Illinois Innocence Project Chalks Up Another Exoneration

Feb 16, 2015

Chris Abernathy walked out of an Illinois prison last week for the first time in nearly 30 years. 

The 48 year old had been serving time for the rape and murder of a 15 year old, Kristina Hickey. 

Abernathy's freedom came with the help of a group based at the University of Illinois Springfield.   The Illinois Innocence Project provided DNA testing that helped convince authorities to release Abernathy.

"We get a request for help, about 1 a day," said Larry Golden, Founding Director.  "We've had 7 people we've helped exonerate."

Abernathy being the latest.  

"We find very often the cases that come to our project come from lawyers or insistent family members," Golden said.  Abernathy's case was brought forth by a staff attorney who was aware of the situation at a previous job.  

Abernathy had signed a confession.  There was also a person who testified Abernathy admitted her had killed Hickey.  But that statement was later retracted.  Cook County State's Attorney Anita Alvarez said Abernathy's confession was apparently coerced and questions were raised about his mental capacity.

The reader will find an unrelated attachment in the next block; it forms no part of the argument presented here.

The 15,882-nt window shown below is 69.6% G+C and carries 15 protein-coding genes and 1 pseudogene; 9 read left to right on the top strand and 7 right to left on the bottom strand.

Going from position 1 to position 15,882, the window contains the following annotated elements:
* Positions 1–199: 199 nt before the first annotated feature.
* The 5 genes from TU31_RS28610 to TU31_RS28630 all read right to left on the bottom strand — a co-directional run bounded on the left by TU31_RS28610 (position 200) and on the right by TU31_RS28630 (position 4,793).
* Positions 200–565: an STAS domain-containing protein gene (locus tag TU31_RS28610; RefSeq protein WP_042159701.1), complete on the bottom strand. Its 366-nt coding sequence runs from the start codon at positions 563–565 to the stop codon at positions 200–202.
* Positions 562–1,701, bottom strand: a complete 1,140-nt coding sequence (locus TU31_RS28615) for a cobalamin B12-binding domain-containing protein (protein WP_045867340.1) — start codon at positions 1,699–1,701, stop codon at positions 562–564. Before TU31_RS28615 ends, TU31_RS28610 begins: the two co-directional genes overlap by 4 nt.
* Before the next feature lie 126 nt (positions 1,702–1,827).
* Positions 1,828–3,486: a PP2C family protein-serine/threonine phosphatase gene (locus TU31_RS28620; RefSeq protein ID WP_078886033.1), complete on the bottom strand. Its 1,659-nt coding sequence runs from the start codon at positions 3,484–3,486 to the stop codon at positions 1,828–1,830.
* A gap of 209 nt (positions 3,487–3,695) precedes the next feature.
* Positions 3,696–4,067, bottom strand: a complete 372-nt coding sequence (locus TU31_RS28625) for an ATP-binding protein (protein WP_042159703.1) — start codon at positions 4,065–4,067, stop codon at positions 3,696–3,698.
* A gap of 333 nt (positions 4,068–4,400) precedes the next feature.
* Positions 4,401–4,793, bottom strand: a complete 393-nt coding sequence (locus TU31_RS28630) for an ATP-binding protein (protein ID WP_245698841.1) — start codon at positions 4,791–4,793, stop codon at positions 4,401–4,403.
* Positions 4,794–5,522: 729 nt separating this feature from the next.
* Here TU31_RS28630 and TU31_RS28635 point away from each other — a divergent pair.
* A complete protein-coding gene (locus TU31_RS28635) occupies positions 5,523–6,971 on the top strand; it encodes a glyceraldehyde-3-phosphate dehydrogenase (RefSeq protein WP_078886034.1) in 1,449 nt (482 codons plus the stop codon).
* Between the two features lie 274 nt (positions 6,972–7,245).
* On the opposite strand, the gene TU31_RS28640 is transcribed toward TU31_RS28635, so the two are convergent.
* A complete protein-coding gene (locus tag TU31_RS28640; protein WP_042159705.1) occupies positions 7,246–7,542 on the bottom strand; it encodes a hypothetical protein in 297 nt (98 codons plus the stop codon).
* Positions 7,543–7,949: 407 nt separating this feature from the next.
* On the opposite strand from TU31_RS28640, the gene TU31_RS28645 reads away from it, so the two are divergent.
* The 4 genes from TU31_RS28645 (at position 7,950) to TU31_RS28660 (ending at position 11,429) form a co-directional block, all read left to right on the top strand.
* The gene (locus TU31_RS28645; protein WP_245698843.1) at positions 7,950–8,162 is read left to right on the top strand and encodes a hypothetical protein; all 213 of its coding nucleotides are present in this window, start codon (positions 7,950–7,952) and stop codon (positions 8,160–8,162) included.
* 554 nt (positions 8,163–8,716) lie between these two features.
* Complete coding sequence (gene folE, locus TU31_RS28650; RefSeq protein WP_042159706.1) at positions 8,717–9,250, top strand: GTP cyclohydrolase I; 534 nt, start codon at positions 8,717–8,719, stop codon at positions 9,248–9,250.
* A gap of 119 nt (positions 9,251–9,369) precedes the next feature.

(L-R) Faith Hook, Larry Golden, Bob Gibbons
Credit WUIS

Students at the University of Illinois Springfield interning with Illinois Innocence Project saw Abernathy walk out of prison.  

"It put meaning to everything we were doing," said Faith Hook, a UIS junior from Effingham.  "When I actually got to go there and experience it in the courthouse and watch this man, who had been in prison for 30 years, walk outside... it was very emotional."

UIS Senior Bob Gibbons said it solidified his desire to become a lawyer.  "It really gave meaning to some of the work we do."

Since 2001, the Illinois Innocence Project has field 1664 requests for help.  35 cases are considered active.  

Golden said the public's views on wrongful convictions has developed over the years.  

"There has been a sea change in the last 15 years.  The growth of the innocence movement and exposure to mistakes that have been made, particularly years ago in the practices  of police.  Yes, we're in a very different place." 

Read more about the Abernathy case from NPR.